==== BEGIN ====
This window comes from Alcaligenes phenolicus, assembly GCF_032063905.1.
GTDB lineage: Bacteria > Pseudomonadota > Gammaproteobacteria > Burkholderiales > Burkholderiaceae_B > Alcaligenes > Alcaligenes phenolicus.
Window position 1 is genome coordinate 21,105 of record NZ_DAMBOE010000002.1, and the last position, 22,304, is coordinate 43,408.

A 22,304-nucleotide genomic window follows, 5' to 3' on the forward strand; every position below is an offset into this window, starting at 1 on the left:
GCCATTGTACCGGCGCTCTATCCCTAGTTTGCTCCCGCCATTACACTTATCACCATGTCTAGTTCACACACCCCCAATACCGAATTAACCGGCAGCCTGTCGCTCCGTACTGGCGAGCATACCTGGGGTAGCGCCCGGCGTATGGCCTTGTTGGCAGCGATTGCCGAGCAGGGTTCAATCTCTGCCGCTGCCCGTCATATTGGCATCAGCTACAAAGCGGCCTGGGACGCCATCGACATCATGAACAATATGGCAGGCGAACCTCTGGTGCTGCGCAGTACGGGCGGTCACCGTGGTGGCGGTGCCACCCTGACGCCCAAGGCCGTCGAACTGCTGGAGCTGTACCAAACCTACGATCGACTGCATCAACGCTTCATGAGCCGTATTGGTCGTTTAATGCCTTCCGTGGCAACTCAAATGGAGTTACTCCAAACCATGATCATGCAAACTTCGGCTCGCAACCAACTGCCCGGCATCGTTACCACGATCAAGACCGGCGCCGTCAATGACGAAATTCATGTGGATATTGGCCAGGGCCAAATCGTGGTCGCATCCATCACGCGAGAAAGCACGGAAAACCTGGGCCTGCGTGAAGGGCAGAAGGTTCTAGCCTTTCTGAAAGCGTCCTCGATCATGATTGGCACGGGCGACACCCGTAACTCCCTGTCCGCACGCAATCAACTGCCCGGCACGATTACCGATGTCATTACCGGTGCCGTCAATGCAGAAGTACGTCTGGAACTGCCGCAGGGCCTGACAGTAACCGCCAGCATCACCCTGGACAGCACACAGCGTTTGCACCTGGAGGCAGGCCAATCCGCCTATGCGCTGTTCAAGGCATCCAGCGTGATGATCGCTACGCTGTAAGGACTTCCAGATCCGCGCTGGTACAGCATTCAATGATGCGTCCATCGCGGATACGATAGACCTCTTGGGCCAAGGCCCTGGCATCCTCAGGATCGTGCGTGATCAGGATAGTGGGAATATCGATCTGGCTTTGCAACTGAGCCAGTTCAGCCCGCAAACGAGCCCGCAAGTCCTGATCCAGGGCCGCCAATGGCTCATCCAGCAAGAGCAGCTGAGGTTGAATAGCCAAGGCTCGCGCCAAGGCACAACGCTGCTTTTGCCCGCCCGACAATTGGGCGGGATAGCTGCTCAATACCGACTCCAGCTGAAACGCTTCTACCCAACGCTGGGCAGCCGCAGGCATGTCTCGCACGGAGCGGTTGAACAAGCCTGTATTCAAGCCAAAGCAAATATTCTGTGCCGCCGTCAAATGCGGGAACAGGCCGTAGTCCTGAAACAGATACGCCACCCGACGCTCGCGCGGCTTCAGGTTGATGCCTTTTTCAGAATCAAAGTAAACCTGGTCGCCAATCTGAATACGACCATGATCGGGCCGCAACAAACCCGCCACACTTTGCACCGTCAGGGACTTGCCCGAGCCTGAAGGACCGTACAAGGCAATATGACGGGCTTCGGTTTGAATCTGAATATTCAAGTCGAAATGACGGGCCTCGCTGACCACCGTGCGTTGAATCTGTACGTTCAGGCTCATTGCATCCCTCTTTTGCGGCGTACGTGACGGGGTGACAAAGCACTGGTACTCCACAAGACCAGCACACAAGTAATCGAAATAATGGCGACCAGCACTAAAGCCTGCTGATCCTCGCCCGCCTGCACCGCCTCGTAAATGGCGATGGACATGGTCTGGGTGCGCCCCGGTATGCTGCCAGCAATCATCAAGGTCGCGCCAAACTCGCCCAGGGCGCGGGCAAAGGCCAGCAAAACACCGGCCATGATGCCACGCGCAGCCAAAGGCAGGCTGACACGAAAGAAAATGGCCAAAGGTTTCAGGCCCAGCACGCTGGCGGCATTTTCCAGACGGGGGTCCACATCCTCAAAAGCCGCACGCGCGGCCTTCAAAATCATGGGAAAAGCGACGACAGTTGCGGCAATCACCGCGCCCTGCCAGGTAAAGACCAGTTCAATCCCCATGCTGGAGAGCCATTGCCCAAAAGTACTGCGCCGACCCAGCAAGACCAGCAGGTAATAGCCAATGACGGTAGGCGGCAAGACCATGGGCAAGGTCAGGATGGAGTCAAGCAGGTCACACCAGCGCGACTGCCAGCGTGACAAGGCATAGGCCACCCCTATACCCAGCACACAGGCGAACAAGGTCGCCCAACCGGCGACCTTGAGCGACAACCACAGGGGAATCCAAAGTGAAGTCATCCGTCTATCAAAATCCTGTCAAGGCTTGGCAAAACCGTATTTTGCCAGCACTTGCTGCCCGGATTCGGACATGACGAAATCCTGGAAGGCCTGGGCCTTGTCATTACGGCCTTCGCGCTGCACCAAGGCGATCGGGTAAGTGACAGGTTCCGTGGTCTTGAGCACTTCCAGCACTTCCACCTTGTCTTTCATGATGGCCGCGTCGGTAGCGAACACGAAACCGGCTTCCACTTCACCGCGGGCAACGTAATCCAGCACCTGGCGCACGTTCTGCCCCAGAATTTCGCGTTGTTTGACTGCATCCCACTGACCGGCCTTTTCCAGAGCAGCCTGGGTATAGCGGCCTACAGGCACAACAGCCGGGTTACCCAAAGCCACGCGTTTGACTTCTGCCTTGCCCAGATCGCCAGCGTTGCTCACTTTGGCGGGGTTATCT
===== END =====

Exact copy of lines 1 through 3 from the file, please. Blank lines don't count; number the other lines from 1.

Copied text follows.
This window comes from Alcaligenes phenolicus, assembly GCF_032063905.1.
GTDB lineage: Bacteria > Pseudomonadota > Gammaproteobacteria > Burkholderiales > Burkholderiaceae_B > Alcaligenes > Alcaligenes phenolicus.
Window position 1 is genome coordinate 21,105 of record NZ_DAMBOE010000002.1, and the last position, 22,304, is coordinate 43,408.